jamie goode's wine blog: The new Spain: Ochoa Graciano & Garnacha

Saturday, August 16, 2008

The new Spain: Ochoa Graciano & Garnacha

Spanish reds are changing. For the better. In the past, you could bet your salary that most reds above a certain price point would have spent too long in the wrong sort of oak (American), and as a result would be washed out and reeking of vanilla and coconut. There was a bit of a renaissance a few years back, and then you could bet that the more ambitious wines would be overextracted, a little over-ripe, very sweet, and with loads of French oak. Now, however, Spanish winemakers are realizing that with their fantastic resources of warm, sunny climates and old vines, they can make wines with wonderful fruit presence that doesn't need all that much oak to enhance them. The result is increasingly impressive, commercially astute wines like this one from Navarra producer Ochoa. If more producers do what Ochoa are doing, then Australia and California are in for one hell of a beating.

Ochoa Graciano & Garnacha 2005 Navarra, Spain
A beautiful, fruit-forward red wine made with Grenache combined with the highly regarded but now rare Rioja grape Graciano. Deep coloured, the dominant feature here is vibrant, juicy, sweet raspberry and dark cherry fruit with very little oak impact and a spicy, tangy finish. This is a stylish, modern red wine of real appeal, for current drinking (it's sealed with a purple coloured synthetic cork). 89/100 (7.99 Taurus Wines, Christopher Piper, Bentley's, Arthur Rackhams)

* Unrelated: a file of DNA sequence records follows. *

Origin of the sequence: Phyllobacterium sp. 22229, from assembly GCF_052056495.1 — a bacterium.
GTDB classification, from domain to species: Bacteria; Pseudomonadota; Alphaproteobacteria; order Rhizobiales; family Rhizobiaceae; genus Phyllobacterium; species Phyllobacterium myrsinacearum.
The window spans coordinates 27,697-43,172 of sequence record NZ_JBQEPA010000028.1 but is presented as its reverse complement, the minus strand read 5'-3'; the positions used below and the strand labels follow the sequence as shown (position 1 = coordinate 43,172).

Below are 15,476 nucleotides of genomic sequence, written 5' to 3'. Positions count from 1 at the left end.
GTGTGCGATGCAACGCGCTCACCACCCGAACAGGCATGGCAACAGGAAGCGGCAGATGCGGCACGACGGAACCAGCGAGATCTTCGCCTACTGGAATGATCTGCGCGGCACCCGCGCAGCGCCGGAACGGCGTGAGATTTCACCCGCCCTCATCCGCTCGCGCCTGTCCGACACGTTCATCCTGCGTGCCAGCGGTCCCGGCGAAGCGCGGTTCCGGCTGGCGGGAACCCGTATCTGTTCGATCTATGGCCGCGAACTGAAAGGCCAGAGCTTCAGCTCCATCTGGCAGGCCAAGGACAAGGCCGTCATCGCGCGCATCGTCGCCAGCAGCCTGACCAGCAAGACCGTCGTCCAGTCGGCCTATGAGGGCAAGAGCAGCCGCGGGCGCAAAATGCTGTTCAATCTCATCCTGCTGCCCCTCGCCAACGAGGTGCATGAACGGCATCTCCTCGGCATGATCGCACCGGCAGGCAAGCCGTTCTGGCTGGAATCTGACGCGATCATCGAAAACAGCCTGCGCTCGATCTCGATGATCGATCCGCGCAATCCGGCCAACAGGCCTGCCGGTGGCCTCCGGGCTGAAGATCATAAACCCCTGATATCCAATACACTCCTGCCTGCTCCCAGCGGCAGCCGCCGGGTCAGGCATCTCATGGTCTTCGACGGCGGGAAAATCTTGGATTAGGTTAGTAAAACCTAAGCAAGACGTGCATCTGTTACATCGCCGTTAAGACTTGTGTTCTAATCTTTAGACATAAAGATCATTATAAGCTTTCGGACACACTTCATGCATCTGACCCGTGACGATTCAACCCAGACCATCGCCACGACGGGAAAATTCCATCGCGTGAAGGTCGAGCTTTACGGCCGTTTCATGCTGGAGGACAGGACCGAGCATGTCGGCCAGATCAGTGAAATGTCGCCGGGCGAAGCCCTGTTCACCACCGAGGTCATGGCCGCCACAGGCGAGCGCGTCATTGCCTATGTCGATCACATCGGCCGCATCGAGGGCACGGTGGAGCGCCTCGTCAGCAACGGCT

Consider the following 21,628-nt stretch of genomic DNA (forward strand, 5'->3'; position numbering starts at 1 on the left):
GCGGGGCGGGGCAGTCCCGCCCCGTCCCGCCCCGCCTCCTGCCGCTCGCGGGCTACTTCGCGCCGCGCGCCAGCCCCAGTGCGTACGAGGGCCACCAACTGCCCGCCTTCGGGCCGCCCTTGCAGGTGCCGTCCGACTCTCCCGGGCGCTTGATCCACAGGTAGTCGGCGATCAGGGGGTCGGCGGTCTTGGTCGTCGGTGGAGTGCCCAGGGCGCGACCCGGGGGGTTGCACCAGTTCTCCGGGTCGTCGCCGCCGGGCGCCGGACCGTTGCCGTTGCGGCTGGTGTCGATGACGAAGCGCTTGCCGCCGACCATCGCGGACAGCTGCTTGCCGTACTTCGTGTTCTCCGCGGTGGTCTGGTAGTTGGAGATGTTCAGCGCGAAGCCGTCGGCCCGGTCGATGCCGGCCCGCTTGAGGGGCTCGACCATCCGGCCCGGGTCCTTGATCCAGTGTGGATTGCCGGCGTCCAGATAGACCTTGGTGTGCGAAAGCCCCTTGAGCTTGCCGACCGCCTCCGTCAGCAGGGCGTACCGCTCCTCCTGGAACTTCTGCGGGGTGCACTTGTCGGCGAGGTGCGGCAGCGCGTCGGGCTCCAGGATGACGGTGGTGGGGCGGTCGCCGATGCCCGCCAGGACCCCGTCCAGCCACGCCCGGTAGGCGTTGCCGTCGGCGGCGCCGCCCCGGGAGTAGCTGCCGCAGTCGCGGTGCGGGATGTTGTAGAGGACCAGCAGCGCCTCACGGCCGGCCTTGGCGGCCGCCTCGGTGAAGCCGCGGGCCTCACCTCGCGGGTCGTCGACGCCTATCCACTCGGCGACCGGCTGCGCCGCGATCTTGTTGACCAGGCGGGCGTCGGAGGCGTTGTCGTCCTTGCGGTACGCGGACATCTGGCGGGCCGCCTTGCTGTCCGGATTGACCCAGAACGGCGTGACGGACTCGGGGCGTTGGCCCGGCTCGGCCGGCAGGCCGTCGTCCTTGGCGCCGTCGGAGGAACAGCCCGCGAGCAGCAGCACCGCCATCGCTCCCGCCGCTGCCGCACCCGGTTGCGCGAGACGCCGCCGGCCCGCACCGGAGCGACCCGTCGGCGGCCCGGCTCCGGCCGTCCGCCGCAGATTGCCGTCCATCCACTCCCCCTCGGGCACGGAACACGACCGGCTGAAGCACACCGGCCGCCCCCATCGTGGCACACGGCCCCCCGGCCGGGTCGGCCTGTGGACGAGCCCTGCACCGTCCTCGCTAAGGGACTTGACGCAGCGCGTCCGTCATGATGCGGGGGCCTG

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2 Comments:

At 9:15 PM, Anonymous ryan said...

I wish there were more doing this. I still run into daily way too many Spanish reds that are over oaked, and extracted beyond recognition. While some have improved and there are ones showing a bright future, I think we still have a ways to go before the trend towards uber modern wanes.

Then again, I hope I'm wrong! :)

 
At 8:24 AM, Blogger Jamie said...

ryan
there's good modern and bad modern I guess. The thing that bothers me is when people go for extreme ripeness and end up with mushy dead fruit wines. That, and incredible over-oaking, too.

 

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